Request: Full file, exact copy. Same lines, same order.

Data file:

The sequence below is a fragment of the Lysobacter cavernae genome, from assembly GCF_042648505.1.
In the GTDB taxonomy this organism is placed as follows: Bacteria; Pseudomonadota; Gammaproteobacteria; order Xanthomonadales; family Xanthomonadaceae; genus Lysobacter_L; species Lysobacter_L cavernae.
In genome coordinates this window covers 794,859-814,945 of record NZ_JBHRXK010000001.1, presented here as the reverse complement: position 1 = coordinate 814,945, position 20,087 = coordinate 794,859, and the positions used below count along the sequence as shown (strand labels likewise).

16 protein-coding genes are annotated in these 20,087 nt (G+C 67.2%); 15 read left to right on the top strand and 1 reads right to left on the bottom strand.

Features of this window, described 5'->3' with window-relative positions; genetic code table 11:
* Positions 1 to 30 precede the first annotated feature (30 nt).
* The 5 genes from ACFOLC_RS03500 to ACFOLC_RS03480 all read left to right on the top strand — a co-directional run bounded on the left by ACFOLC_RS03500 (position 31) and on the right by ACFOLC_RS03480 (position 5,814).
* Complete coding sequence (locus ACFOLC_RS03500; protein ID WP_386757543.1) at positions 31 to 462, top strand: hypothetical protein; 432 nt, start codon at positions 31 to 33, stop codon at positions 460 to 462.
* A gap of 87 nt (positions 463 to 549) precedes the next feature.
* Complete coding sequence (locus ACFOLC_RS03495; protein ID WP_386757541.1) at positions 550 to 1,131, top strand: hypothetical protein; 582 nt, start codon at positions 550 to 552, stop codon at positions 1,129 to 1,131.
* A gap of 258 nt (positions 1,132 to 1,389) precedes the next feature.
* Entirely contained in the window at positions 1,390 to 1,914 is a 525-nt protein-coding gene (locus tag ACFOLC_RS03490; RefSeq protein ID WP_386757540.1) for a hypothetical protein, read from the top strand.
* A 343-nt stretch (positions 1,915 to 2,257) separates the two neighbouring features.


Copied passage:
The sequence below is a fragment of the Lysobacter cavernae genome, from assembly GCF_042648505.1.
In the GTDB taxonomy this organism is placed as follows: Bacteria; Pseudomonadota; Gammaproteobacteria; order Xanthomonadales; family Xanthomonadaceae; genus Lysobacter_L; species Lysobacter_L cavernae.
In genome coordinates this window covers 794,859-814,945 of record NZ_JBHRXK010000001.1, presented here as the reverse complement: position 1 = coordinate 814,945, position 20,087 = coordinate 794,859, and the positions used below count along the sequence as shown (strand labels likewise).

16 protein-coding genes are annotated in these 20,087 nt (G+C 67.2%); 15 read left to right on the top strand and 1 reads right to left on the bottom strand.

Features of this window, described 5'->3' with window-relative positions; genetic code table 11:
* Positions 1 to 30 precede the first annotated feature (30 nt).
* The 5 genes from ACFOLC_RS03500 to ACFOLC_RS03480 all read left to right on the top strand — a co-directional run bounded on the left by ACFOLC_RS03500 (position 31) and on the right by ACFOLC_RS03480 (position 5,814).
* Complete coding sequence (locus ACFOLC_RS03500; protein ID WP_386757543.1) at positions 31 to 462, top strand: hypothetical protein; 432 nt, start codon at positions 31 to 33, stop codon at positions 460 to 462.
* A gap of 87 nt (positions 463 to 549) precedes the next feature.
* Complete coding sequence (locus ACFOLC_RS03495; protein ID WP_386757541.1) at positions 550 to 1,131, top strand: hypothetical protein; 582 nt, start codon at positions 550 to 552, stop codon at positions 1,129 to 1,131.
* A gap of 258 nt (positions 1,132 to 1,389) precedes the next feature.
* Entirely contained in the window at positions 1,390 to 1,914 is a 525-nt protein-coding gene (locus tag ACFOLC_RS03490; RefSeq protein ID WP_386757540.1) for a hypothetical protein, read from the top strand.
* A 343-nt stretch (positions 1,915 to 2,257) separates the two neighbouring features.